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Old Gold & Black

Old Gold & Black

Leaving Wofford

Leaving+Wofford

Seniors reflect on their time at Wofford, their last semester and their life after Wofford.  

The Spring 2019 semester is well underway, which means the end is in sight for the class of 2019. The class of 2019 boasts future teachers and lawyers, doctors and writers, and some who do not yet know where their post-graduate path will take them. I sat down with some of these seniors and discussed the excitement and the worry that the future can bring.   

Some seniors are going straight into the workforce: “I’ll be joining Thermos Fisher Scientific, which is a life sciences company” Conrad Heinrich ‘19 said. “I’ll be enrolling in their FLD program which stands for financial leadership development program.”  

Anna Stauffer ’19 will be staying in Spartanburg working with e-commerce for The Johnson Group with the hopes of fine-tuning her skills to see where this position might lead her after the summer. Interning with a company is common for recent graduates to get a feel for a certain company or sector of business before settling down.  

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Others have a few more steps before they begin working. “I intend to be a genetic counselor, which requires a master’s degree”, Katie Parris ’19 said. “I need to get some real-world experience before I apply to be a competitive applicant.”  

Pearson Lewallen ’19 is planning to continue on to law school: “I’ll be attending The University of South Carolina School of Law next year with the intent of becoming a corporate lawyer.” 

Shannon McAndrew ’19, is applying for a masters programs in public administration and policy.  

The seniors I spoke with talked about how their time at Wofford changed their plan. “When I was a freshman,” Parris said, “I was a typical bio major who thought I was going to medical school, but I discovered that my passions in the healthcare industry are little bit more specific than just being a physician.”  

“I was expecting to go to law school when I was a freshman,” McAndrew said. “but I decided it just wasn’t for me.” 

With this next step in life also comes worries. “The uncertainties,” McAndrew said. “would be what type of job I’m going to get when I complete my masters.”  

“There is always the question of whether I’m going to get in to graduate school. I’d like to enter in the fall of 2020,” Parris said, “but if that doesn’t happen then I’m not sure where life going to take me.”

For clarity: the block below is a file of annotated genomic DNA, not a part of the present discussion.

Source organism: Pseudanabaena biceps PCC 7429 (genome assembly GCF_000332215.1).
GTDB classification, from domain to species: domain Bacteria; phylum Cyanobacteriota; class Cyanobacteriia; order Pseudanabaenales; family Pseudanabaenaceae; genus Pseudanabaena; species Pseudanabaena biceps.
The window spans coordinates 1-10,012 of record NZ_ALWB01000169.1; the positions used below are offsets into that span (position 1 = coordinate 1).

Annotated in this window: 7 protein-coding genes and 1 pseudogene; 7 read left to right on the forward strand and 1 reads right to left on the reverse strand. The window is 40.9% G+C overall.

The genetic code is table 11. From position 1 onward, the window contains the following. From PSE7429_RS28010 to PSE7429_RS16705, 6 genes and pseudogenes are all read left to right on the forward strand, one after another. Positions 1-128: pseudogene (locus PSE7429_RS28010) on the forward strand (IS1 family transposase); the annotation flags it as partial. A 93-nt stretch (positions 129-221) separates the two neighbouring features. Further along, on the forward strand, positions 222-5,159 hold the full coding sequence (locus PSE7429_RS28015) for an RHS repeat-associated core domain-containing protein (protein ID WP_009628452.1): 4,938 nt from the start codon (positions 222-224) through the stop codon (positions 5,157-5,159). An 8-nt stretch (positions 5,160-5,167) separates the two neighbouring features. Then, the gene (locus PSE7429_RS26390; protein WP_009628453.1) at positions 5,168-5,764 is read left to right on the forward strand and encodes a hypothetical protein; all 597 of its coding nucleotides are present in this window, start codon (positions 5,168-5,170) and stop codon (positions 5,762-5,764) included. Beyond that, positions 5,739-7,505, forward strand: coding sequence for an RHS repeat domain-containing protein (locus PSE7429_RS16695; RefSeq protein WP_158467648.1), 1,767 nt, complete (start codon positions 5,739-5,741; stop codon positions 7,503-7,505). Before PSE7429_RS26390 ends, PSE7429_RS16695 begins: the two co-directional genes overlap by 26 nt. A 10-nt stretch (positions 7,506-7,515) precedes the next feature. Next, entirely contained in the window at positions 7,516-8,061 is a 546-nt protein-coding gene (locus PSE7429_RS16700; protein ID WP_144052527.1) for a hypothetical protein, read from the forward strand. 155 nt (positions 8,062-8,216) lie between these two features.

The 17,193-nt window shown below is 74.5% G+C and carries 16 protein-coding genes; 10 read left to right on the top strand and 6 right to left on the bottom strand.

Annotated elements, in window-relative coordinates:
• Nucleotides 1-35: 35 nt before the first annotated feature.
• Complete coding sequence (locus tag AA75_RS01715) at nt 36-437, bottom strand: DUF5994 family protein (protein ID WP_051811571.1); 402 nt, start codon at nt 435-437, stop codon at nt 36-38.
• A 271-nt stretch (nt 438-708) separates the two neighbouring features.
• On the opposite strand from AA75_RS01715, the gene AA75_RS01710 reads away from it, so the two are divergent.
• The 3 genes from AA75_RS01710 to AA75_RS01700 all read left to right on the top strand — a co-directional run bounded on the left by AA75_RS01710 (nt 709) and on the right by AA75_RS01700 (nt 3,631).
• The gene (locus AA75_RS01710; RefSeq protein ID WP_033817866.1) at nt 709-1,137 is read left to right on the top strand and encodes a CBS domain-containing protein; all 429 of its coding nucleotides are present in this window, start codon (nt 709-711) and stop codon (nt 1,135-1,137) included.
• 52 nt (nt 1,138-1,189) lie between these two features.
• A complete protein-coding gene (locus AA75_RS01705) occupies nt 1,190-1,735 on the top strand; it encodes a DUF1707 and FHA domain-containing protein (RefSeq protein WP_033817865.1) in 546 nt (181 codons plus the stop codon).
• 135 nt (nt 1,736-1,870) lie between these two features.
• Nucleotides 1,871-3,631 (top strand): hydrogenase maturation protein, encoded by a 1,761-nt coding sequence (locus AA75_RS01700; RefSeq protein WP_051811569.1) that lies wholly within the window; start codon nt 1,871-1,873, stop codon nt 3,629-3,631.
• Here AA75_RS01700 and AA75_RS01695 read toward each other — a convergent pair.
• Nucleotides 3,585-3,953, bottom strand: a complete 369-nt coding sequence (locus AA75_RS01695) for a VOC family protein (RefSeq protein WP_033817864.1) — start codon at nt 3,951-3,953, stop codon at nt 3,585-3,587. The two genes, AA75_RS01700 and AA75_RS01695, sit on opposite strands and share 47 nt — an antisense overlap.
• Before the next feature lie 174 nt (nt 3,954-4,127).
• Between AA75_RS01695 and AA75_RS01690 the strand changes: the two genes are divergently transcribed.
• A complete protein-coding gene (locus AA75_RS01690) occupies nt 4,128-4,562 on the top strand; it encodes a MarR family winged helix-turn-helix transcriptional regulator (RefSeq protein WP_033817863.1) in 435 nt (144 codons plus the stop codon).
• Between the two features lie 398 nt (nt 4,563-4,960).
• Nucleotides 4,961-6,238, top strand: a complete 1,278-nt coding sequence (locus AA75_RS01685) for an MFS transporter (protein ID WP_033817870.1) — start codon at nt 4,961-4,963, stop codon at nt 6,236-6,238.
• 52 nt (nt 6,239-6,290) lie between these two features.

“I don’t know where I will 10 or 15 years from now,” Heinrich said, “If I’ll have a family if I won’t have a family, things like that” 

Each of these seniors also have different ideas about how they are going to spend their last semester. “I just want to be involved in all of the social opportunities”, Parris said. “I’d like to go participate in those things I won’t be able to when I graduate” 

“I’d really like to take my last semester to catch my breath before I go off into the real the world,” Heinrich said, “the idea of full-time employment is a little daunting, so I want to take my last semester easily.” 

The community of Wofford was something they all agreed they would miss. Heinrich said, “Some of my favorite memories are times when I was surrounded by my teammates,” “whether it was at track meets or right after track meets, when we would finish competing and let out all the steam we built up over the weekend.” 

Lewallen agrees that leaving Wofford will be bittersweet: “I’m certainly a little sad to be leaving Wofford, but I am extremely excited for whatever the future holds.” 

Another senior, Katie Jarett, is waiting to hear back from law school before taking any next steps, a timing predicament that seems common for seniors during the spring semester. Jarett says of her transition from Wofford, “It’s going to be a weird/rough transition for me. Wofford has obviously been my home for four years. It’s such an amazing place and I’ve made so many memories and relationships here that I will cherish forever. It’s been very comfortable here and it’s been the best thing I’ve known. But as hard as the transition will be, I can confidently look back on my experiences with a smile [knowing] I’ll always be a terrier forever.”  

Written by Robert Brook

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